As we become more and more dependent on satellites, and as human activity in space becomes less of a novelty, controlling space will be critical not only for commercial and economic success, but also for global stability and the defense of our nation. The nation that controls space will control the destiny of the entire world. To be dominant in space is to be dominant period, and the dominating nation will have the final say over many aspects of our lives.

Those who would object to the militarization of space do not understand, or refuse to see, today’s reality. The activities of the Chinese Communist Party (CCP) in space are similar to those of the nations who sought to control the sea in the 19th century and the air in the 20th century. At present, these activities are largely unchecked by other nations and international organizations.

There was a time when the United Nations was capable of limiting space to peaceful means. Similar to the control of nuclear weapons, the United Nations provided a means of achieving an international consensus that limiting weapons in space was beneficial for all nations. But, as with any large organization attempting to achieve consensus among diverse groups, the only real agreement among nations became the lowest common denominator. Thus, UN limits on the militarization of space are limited, weak, and ineffective.

This void of international leadership is being filled by a resurgent communist China, intent on achieving world domination — a long-term national goal. With few international limitations, the CCP is seeking space superiority to impose its ideas on the world and thereby supplant civilization’s shared liberal principles. The UN has been aggressively helpless or simply unable to check China’s dreams of space superiority. While the CCP has yet to obtain the domination it seeks, it is clearly on track with covert military missions, like developing its own GPS system that would aid in obtaining space superiority.

The United States cannot let this happen. Students of history know that many of the great and terrible military conflicts could have been prevented or mitigated with proper foresight and preparation. Unless the United States acts soon to check CCP aggression in space, we may have extremely limited choices in the future.

Our new Space Force must explain the seriousness of this threat and develop strategic plans to protect space from the domination of any one country. This grand effort will require allies who not only understand the threat, but who are financially able to join with the United States to dominate space for peaceful purposes. The free world’s shared cultural and civic traditions could form the basis for ensuring that space can never be dominated by one country.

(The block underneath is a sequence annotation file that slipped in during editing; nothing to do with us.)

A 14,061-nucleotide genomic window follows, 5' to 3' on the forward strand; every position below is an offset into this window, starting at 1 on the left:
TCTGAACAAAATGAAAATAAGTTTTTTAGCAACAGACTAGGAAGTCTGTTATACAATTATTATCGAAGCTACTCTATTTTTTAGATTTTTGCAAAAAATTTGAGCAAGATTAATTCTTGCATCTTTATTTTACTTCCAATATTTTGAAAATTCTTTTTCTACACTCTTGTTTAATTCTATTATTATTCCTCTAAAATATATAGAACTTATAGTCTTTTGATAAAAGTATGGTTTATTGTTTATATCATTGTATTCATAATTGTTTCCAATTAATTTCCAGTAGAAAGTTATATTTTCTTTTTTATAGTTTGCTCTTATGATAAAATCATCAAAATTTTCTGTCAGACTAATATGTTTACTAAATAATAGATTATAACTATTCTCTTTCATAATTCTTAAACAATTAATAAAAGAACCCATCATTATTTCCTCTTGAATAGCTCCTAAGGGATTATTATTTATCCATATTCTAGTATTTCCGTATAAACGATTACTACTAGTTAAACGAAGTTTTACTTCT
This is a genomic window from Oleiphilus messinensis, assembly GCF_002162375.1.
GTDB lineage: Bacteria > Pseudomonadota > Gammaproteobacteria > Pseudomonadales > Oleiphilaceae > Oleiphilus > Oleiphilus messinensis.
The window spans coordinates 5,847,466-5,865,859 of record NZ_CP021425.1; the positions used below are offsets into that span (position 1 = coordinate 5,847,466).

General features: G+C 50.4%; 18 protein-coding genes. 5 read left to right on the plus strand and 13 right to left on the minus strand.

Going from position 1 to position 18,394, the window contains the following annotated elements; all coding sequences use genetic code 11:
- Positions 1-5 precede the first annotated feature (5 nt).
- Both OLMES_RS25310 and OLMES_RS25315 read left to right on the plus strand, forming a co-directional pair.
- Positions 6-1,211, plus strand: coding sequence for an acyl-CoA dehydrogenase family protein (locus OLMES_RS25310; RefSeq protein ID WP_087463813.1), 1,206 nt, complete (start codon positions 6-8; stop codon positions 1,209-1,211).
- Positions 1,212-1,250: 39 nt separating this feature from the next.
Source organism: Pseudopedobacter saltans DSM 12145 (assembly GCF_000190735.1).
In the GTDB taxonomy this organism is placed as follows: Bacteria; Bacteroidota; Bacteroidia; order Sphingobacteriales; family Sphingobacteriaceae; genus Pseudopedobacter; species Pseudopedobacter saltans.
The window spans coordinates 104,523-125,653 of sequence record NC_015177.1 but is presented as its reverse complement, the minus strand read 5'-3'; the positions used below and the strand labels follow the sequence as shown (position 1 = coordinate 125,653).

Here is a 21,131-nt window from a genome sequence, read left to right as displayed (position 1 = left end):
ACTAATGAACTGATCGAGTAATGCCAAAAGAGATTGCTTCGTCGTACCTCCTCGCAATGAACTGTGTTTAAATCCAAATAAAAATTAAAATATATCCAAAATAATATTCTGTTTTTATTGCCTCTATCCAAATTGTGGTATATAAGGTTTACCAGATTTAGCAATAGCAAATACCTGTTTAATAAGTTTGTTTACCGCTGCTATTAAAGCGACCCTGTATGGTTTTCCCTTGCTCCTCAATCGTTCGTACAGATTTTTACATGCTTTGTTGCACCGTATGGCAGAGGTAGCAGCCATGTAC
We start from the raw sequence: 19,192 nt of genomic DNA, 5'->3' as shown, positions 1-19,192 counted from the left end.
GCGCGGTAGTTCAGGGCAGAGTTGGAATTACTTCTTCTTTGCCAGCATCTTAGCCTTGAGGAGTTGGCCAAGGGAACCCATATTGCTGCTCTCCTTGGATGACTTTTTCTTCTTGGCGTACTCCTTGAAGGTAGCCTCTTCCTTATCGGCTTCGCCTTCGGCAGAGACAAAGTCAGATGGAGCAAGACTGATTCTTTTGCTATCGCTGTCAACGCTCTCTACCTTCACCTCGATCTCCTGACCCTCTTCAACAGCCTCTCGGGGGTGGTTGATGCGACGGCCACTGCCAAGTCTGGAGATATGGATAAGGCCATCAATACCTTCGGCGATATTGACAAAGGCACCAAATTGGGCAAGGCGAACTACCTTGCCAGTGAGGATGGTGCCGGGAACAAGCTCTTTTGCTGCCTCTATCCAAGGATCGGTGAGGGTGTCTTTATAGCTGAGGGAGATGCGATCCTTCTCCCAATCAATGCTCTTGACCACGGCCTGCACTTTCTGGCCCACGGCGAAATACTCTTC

During World War I and in the following decades, Churchill stressed the importance of developing radar, the tank and the airplane. Without these developments, the Battle of Britain would have ended much differently. As we celebrate the 80th anniversary of victory at the Battle of Britain, and as we understand the strategic necessity of air superiority in protecting the island nation from foreign invasion, we should recognize the strategic necessity of space superiority today.

The United States and her friends cannot allow a country that is utterly opposed to freedom to control space and, in turn, Earth. The free world must develop space first and create enforceable laws to allow space to be an extension of the liberty we currently enjoy. In order to do that, we must overhaul our outdated legal regime concerning the development and deployment of space technologies, support the private development of space properly, and remove the bureaucratic barriers hindering important breakthroughs. We must not surrender space to totalitarians who would use it to subjugate free peoples around the globe. If we heed the call to action and engage in this new endeavor, we can ensure that the limitless possibilities of space are secured for future generations.

Will Sellers is an Associate Justice on the Supreme Court of Alabama.